The Story of a Pioneer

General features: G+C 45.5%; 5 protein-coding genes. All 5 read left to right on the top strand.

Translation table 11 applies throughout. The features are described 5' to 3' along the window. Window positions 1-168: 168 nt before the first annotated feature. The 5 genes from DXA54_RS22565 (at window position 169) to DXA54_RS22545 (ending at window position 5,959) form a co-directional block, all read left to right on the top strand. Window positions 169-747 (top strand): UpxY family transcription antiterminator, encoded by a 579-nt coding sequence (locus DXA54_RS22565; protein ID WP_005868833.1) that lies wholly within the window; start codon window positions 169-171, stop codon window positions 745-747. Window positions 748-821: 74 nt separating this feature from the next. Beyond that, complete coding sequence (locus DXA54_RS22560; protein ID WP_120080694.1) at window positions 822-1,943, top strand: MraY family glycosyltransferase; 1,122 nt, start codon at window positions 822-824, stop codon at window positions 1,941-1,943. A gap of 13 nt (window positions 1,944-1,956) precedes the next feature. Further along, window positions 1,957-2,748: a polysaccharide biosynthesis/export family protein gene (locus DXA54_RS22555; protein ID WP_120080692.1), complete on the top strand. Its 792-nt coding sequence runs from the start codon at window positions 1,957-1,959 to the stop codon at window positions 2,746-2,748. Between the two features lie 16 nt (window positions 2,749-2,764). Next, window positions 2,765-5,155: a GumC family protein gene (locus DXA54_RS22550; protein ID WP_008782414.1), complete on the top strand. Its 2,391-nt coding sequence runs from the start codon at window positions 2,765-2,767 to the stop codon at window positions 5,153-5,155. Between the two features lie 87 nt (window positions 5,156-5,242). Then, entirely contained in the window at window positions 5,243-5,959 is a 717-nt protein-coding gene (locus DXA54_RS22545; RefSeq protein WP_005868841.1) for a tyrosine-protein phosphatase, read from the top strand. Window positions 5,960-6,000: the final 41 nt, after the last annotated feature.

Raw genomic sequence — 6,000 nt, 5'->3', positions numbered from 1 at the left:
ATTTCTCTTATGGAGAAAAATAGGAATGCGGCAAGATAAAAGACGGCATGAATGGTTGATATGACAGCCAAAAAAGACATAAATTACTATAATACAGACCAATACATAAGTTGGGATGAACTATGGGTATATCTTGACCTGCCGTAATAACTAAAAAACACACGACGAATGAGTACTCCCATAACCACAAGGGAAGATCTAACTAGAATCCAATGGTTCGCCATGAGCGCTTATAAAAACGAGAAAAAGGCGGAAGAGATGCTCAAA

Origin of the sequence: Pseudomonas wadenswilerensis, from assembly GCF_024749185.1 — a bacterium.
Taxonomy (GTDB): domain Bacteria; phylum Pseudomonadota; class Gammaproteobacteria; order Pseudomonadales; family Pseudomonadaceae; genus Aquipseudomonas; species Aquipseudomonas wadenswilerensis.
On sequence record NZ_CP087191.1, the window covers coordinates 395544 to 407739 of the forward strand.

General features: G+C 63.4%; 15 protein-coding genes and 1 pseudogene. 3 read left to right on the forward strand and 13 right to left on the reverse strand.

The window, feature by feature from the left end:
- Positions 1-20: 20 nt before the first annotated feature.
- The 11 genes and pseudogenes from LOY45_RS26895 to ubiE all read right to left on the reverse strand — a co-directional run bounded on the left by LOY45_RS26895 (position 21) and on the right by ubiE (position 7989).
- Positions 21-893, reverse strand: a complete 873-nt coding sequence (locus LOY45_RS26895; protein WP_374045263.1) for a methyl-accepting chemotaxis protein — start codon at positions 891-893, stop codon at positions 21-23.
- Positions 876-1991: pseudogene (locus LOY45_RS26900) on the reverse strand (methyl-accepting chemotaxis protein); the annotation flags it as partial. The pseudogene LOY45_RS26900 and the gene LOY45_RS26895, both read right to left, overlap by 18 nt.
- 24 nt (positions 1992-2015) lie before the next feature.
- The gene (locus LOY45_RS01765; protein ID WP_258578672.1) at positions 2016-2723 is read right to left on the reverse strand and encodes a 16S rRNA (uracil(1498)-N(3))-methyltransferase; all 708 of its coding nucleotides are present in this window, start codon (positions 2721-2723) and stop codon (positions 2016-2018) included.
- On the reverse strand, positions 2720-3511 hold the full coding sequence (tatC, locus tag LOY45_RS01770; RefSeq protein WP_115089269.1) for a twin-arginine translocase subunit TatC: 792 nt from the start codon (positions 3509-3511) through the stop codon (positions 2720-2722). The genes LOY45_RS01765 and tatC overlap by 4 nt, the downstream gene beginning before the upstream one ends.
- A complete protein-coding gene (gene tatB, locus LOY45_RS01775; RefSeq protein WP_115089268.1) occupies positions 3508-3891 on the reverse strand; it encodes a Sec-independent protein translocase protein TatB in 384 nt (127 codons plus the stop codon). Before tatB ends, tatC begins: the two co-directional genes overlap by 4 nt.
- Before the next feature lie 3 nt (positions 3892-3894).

She continued to serve her congregations while simultaneously attending Boston University Medical School, where she received a diploma in 1885. Inspired by leaders of the suffrage and temperance movements, Shaw resigned from her parishes in 1885 to become a lecturer for the Massachusetts Woman Suffrage Association. After touring the country in a series of freelance speaking engagements, she accepted Francis Willard's invitation to head the Franchise Department of the Woman's Christian Temperance Union from 1888 to 1892. With the encouragement of Susan B. Anthony, her close friend and mentor, Shaw devoted increasing amounts of time to the work of the National Woman Suffrage Association and, in 1891, became national lecturer for the newly- created National American Woman Suffrage Association. From 1892 to 1904 she was vice-president of this organization and served as its president from 1905 through 1915. In addition to eyewitness observations on the developing suffrage movement, Shaw provides extensive descriptions of frontier life and the rigors of traveling the country as a female lecturer. She also reminisces about reform-minded luminaries such as Julia Ward Howe and John Greenleaf Whittier, and includes anecdotes about her experiences in Europe.
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